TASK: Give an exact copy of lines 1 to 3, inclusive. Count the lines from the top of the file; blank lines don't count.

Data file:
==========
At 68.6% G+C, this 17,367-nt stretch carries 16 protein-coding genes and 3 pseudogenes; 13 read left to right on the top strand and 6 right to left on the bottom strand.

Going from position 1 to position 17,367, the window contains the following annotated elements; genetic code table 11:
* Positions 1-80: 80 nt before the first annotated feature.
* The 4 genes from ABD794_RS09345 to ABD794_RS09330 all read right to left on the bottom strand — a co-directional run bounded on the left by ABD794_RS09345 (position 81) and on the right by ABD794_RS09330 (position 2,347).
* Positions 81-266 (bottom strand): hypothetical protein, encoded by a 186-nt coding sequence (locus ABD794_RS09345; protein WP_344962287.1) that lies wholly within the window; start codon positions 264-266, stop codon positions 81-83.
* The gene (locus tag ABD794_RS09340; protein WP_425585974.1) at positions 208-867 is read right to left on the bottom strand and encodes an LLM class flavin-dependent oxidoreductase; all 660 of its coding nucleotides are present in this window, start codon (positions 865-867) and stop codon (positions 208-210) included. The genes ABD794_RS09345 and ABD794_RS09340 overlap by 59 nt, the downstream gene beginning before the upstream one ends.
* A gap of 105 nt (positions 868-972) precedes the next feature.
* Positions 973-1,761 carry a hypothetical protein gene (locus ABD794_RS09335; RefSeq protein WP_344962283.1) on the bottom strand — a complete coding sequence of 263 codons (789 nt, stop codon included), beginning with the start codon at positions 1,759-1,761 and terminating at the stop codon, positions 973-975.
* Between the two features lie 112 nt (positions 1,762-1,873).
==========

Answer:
At 68.6% G+C, this 17,367-nt stretch carries 16 protein-coding genes and 3 pseudogenes; 13 read left to right on the top strand and 6 right to left on the bottom strand.

Going from position 1 to position 17,367, the window contains the following annotated elements; genetic code table 11:
* Positions 1-80: 80 nt before the first annotated feature.